It’s not too difficult to forgive the British music press’ typically overenthusiastic response to Jake Bugg’s self-titled debut album. With so much prefabricated pop polluting the airwaves these days, what’s not to like about a 19-year-old singer-songwriter from Nottingham who has a serious thing for pre-‘Blonde on Blonde’ Bob Dylan and pre-burnout Oasis? Apparently, many of their countrymen feel the same way: ‘Jake Bugg’ reached No. 1 on the U.K. chart when it was released in October.

Here in the U.S., we’re getting used to Brits co-opting retro-leaning American folk music. Mumford & Sons won a Grammy for their ‘O Brother, Where Art Thou?’-influenced bluegrass, and there’s an entire tube of earnest troubadours just waiting to ship their acoustic guitars overseas for old-school hoedowns on U.S. soil. But Bugg is more Billy Bragg than Mumford, an impassioned singer-songwriter who covers cultural realism and personal narratives with equal dexterity.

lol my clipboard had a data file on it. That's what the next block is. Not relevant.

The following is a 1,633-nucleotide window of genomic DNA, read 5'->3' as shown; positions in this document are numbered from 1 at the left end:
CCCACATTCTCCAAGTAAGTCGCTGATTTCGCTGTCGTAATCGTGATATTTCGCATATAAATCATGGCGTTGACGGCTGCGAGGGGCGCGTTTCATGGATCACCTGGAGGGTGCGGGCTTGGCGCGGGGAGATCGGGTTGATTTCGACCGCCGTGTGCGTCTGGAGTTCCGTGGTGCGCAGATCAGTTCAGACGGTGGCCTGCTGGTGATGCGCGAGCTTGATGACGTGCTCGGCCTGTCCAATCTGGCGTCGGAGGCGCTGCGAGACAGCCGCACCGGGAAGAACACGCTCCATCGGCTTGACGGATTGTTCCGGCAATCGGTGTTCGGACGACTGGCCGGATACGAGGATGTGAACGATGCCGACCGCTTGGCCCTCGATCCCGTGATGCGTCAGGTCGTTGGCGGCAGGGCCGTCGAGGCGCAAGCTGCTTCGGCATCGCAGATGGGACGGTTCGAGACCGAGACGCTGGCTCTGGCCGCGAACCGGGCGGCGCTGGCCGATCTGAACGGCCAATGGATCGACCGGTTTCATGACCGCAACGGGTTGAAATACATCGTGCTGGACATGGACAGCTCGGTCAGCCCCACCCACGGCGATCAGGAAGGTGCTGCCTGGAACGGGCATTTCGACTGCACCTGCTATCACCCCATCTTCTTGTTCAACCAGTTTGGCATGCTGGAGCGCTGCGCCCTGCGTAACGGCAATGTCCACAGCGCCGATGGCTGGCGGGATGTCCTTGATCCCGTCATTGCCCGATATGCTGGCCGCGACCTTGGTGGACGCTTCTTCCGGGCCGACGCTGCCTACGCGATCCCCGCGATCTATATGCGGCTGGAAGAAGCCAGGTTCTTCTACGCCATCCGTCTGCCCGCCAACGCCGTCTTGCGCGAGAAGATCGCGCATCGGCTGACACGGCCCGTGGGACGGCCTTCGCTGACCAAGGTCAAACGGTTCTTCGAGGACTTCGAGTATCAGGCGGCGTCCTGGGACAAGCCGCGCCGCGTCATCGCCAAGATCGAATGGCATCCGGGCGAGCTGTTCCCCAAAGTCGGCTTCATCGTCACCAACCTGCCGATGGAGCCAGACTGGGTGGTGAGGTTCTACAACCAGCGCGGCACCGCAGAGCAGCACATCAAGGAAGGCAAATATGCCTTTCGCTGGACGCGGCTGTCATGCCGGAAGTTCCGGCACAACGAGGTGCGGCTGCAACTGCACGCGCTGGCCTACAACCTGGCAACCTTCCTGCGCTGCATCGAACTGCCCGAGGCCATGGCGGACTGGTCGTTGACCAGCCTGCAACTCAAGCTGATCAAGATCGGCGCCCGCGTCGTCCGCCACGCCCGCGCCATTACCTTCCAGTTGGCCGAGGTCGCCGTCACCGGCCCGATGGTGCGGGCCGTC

On songs like ‘Lightning Bolt’ and ‘Taste It,’ Bugg sounds like Dylan when he first plugged in, or Donovan (whom Bugg has singled out as a major influence) right after Dylan’s electric conversion. He’s playful, biting and an assiduous student of artists who came before him.

Other times, Bugg slips into storytelling mode, drawing from his teenage wasteland. ‘I drink to remember, I smoke to forget,’ he announces in the shuffling ‘Two Fingers,’ which borrows as much from ‘90s Britpop as it does ‘60s folk-rock. And on the short and sweet acoustic cut ‘Country Song,’ he sketches a gray-toned outline of rainy-day wistfulness.

When Bugg locks into a lyrical or musical groove, he’s really good. But when he doesn’t, he’s kinda boring. He’s also somewhat one-note in his songwriting. Several of the songs detail nights spent smoking, drinking and stumbling along city streets. Granted, his youth is shaping his writing at this point, and his worldview isn’t exactly an expansive one. Bugg’s music could lead to redundancy (just ask Taylor Swift) or to a wide-open landscape that bends to his will (Swift again). For now, it houses a portrait of boyish anxiety in all its lively, abundant uneasiness.